This model is another model from deep in the stash. I remember buying the model from the Buy and Sell section of a forum. The sculptor was Chris Lynch, and looking at Boba's size, I'm guessing it's around 1/10th scale. I have no further info on it. Even doing a web search, that title gets exactly 1 hit from a guy on a Star Wars Models website who had it listed on his "wants" page. It's not from one of the movies, but maybe a comic or some book? The kit came in about 10 parts. Boba's body and the bird; Boba's head, his two arms and rifle, the two sand people heads, a gun in a holster, some bag that had no apparent place to go, and the two parts of the birds restraint. It also came with a length of cord, and a length of "pleather". The resin was mostly in good shape, but it did need a little work. I didn't think to take a pic before starting, but here we are with most of the parts attached - The bird was tackled first. With it supposedly from Tatooine, I figured it was to blend into a sandy, rocky background. So the bird was made up of browns and other neutral colors. I figured the model needed a splash of color, so blue was added to the bird's crest and around his eyes. This color choice will come in handy later. The ground work is just a dark sand and and an orange ocher Next turning my attention to Boba, I started filling in the colors that I remembered. There was a few times where I had to look up exactly what color went where. At this point I also painted in the Sand People heads with Iraqi Sand and White Aluminum for the metal parts. Around their mouth was a brown leather color and the bottom of the mouth looked really dark. I ended up painting it a German Gray. The blaster was painted with VMC Gunmetal, and then highlighted lightly in silver. The silver was also used to create the scratches around his armor. It was here I thought the bird needed a little more color, so I took the Cavalry Red I used for his gauntlets, and highlighted the birds feathers. This is where I left it for the day. A few days later I was back and it was time to finish up Boba. The first thing to do was paint the backpack. Here's where a little indecision came in. He seems to have changed his uniform between ESB and ROTJ. In ESB his back pack was mostly green (also green gauntlets), but in ROTJ the backpack was more colorful including an ocher color, a red, and even blue! So to harmonize the model; the red is the same color as the gauntlets, and I reduced the saturation of the blue by adding black, and then I lightened it by adding the gray from his jumpsuit. While this was drying, I glued in the restraints to the birds collar. When the CA on that dried, I wrapped the pleather around the collar, and then according to the line diagram that came with the kit, around the saddle horn and back to the other part of the collar. I dipped the cord in Citadel's Agrax Earthshade, glued it in loops and then just hung it around the Sand People heads. This was another model I could fiddle with forever, so instead I called this one done. Thanks for looking.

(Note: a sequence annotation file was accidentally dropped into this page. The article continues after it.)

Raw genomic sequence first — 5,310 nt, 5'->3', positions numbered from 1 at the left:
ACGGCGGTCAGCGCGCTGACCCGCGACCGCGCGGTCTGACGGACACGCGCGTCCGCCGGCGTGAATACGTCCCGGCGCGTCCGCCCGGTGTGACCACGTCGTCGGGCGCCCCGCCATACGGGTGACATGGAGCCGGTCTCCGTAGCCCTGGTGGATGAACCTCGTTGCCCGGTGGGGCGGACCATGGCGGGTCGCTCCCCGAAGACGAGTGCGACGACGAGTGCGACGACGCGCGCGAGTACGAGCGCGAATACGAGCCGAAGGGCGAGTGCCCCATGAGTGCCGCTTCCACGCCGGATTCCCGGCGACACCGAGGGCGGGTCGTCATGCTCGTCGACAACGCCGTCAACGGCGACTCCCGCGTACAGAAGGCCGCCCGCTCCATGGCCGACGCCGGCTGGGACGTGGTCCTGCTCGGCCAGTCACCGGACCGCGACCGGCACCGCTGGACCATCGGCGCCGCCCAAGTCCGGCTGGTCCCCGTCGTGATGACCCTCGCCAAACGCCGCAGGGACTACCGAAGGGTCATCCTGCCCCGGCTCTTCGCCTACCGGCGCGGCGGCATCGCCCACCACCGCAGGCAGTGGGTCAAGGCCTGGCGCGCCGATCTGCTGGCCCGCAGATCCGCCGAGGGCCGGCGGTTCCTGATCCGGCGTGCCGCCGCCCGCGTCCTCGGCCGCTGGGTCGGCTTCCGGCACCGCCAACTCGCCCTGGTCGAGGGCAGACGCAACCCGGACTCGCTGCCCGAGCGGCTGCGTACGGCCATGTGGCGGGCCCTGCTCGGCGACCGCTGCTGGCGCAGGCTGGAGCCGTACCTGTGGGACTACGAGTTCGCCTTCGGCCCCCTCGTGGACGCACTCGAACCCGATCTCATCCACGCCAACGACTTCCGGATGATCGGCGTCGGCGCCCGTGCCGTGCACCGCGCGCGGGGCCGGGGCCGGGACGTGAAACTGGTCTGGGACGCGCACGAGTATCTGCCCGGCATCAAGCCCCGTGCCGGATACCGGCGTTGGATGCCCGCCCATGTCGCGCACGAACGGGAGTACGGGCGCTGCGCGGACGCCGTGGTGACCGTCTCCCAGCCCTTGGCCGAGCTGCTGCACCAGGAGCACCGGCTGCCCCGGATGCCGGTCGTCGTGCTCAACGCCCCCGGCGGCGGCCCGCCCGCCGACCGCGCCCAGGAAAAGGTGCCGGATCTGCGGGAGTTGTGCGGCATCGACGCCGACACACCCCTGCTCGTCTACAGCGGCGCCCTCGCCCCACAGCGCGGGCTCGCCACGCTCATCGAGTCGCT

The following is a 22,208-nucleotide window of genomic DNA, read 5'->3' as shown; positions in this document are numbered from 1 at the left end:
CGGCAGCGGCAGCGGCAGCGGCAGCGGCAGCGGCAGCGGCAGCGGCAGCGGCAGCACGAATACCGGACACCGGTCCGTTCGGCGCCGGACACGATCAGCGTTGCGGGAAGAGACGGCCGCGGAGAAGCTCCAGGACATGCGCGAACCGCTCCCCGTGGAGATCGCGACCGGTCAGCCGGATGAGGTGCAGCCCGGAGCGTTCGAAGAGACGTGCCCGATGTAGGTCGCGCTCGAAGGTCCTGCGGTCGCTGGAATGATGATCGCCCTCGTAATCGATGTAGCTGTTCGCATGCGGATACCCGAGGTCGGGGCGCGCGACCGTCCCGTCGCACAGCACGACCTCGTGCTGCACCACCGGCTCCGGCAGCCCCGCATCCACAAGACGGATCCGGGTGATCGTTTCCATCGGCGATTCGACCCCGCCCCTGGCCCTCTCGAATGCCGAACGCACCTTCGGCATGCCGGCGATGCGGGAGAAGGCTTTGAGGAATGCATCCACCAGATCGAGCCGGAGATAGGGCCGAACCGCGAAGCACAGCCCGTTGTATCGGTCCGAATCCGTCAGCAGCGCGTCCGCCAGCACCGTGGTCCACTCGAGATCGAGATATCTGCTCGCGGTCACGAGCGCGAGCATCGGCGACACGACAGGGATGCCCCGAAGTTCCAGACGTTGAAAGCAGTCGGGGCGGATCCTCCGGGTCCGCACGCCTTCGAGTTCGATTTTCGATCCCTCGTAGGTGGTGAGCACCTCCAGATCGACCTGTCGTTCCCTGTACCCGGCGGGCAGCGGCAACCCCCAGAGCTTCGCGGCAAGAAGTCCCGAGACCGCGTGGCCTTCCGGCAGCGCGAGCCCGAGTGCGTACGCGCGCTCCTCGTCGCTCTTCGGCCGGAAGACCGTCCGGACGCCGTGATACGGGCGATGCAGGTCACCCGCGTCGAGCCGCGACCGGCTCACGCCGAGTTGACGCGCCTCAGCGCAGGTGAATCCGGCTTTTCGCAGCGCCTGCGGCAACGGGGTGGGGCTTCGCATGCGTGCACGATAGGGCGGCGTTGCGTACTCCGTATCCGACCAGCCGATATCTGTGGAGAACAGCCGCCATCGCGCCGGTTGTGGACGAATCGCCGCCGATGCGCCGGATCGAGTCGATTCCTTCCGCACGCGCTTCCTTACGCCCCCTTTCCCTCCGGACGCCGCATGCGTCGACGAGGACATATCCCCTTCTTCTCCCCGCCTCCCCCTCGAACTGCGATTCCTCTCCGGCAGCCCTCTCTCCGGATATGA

Repair Assistance Needed

Wed, 2018-10-17 11:39
Hi all, I received a phone call from a 78 year old gentleman in Norwich, NY. His grandson damaged a Sopwith Camel model...knocked the top wing off...and he needs it repaired. Wingspan of the model is approximately 15" and was purchased ready built. It is not a kit. It isn't practical for him to ship it to me in Texas for repairs, so I would like to put him together with someone in the Syracuse/Norwich/Binghamton area who would be willing to do the repairs for him. Anyone interested, please reply to my email at tennexican@gmail.com and I will provide the gentleman's name and full contact information.

To all the gizmologist- how to wire an aircraft

Wed, 2018-10-17 11:14
This is for all the gizmologist out there whe randomly run wires all over an aircraft. This is how real aircraft are wired. All carefully run and orderly. Bundles properly secured and tied. The is a rewire job on a KC-135R

Albatross D-V

Tue, 2018-10-16 23:15
This is the Eduard weekend edition Albatross D-V kit built OOTB with the kit markings. I did this one so I could knock the "mauve scheme" off of my bucket list! I did paint the red trim on the tail instead of trying to use the kit decals there. Ceramic Wonder Wire was used for the rigging. The Eduard Albatross is typical of most all their WWI kits; well detailed as kitted and true to fidelity to scale. Where they fall down in comparison to the "older" biplane kits we grew up with (that were not so nice) is that they're harder to build. The "scale pins" on the cabanes and V struts make it difficult to get positive fit and alignment. They're engineered towards accuracy, not towards being builder friendly, especially to the biplane novice. That said, it makes for an attractive model to put on your shelf when done! Critiques, comments, and questions welcome, as always! GIL

Moto, Civil, Sea

Tue, 2018-10-16 16:04